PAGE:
Faster or better? Faster *and* better?

Multi-dimensional NMR is incredibly powerful, and often for all but the simplest problems; essential for structural elucidation. Sure you can spend time planning, running and interpreting a lot of different 1D experiments that could solve your problem; but often typing a few commands can give you a 2D spectrum that shows you at a glance what you need to see.

Its just a shame it takes so long… A 2D result typically consists of 256 1D experiments; each with x number of scans. If you need to increase the signal to noise; or increase the resolution (in the derived dimensions), the length of time it takes goes up geometrically; its even worse the higher number of dimensions you need to use…

But thinking about just a 2D experiment; if you look at it; its mostly empty space. Really the information you get out of it is list of peaks, described by two frequencies… Surely there ought to be a way to ‘compress’ this at the acquisition level?

Turns out there is; using several different methods. As to how they work; well much the same way as the ‘inertial dampeners’ do on the Star Ship Enterprise; which is to say ‘very well’ I really don’t have the mathematical capability to do a proper explanation. Best I can do is analogies… Which can only go so far, and may actually contravene the laws of physics!

## Non-Uniform Sampling.

I asked the question in an early post ‘How many points do you need to represent a sine wave?’ Turns out, not so many… The way this ‘NUS’ technique works is to only sample some of the points in the derived dimensions. For a 2D spectrum; maybe around 25%, for a 3D maybe around 5%; this gives a huge speed up. You then use signal processing techniques to recover the missing points.

So what you do is prepare a ‘sparse sample schedule’ which contains a list of the slices; that is the 1D spectra with the corresponding delays from the full 2D. Ordinarily; you setup your 256 increment HSQC and you get 256 1D spectra each run with equally incremented delays. Using NUS, you might get 32 1D spectra; each run with non-equally incremented delays.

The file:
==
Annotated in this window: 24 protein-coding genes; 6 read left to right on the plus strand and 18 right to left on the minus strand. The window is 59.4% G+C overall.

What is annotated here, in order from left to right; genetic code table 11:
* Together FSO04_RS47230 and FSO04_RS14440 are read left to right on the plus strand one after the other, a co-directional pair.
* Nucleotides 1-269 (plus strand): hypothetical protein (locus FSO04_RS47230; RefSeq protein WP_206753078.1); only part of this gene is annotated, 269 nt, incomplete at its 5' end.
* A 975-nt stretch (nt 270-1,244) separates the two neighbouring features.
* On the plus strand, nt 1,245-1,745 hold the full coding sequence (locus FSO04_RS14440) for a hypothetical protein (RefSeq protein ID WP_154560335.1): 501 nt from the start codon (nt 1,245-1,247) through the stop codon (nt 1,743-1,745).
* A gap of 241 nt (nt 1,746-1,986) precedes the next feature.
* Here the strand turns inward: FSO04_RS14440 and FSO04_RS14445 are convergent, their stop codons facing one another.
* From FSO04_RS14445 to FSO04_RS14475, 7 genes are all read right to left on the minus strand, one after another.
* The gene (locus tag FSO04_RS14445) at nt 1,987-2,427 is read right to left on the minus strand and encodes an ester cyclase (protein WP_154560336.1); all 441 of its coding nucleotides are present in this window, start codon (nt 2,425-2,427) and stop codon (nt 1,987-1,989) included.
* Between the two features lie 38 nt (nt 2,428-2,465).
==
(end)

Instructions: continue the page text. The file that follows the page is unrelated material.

This method works very well for experiments such as HSQC where you tend to only have one peak at a given frequency in F2 (The carbon dimension); and less well for experiments such as COSY or HMBC where you have multiple peaks at a given F2 frequency. And I can’t really get very nice results at all with NOESY. I believe this is because you inherently need more points to represent the more complicated sine/cosine wave you’re trying to calculate to do the final FT on. The quality is also very dependent on the algorithm used for the reconstruction. The results I’ve obtained have all been processed with the same method using Brukers Topspin software. I’ve tried NMRpipe and MDDnmr; and I have some success with HSQC; but just haven’t had the time to put on the crampons and break out the ice-axe to go up the near vertical learning curve for NMRpipe.

### Problems with going too quick.

You might think, ‘Thats amazing! I can run everything four times quicker!!!’

As with everything; you don’t get something for nothing…

So. Problems. If you sample at too low a level; you can find the frequencies of the peaks may shift slightly. Also you’ll get more noise in the spectrum. If you extract a row from the 2D you see this noise is ‘non-guassian’ and has the appearance of spikes scattered randomly through the spectrum.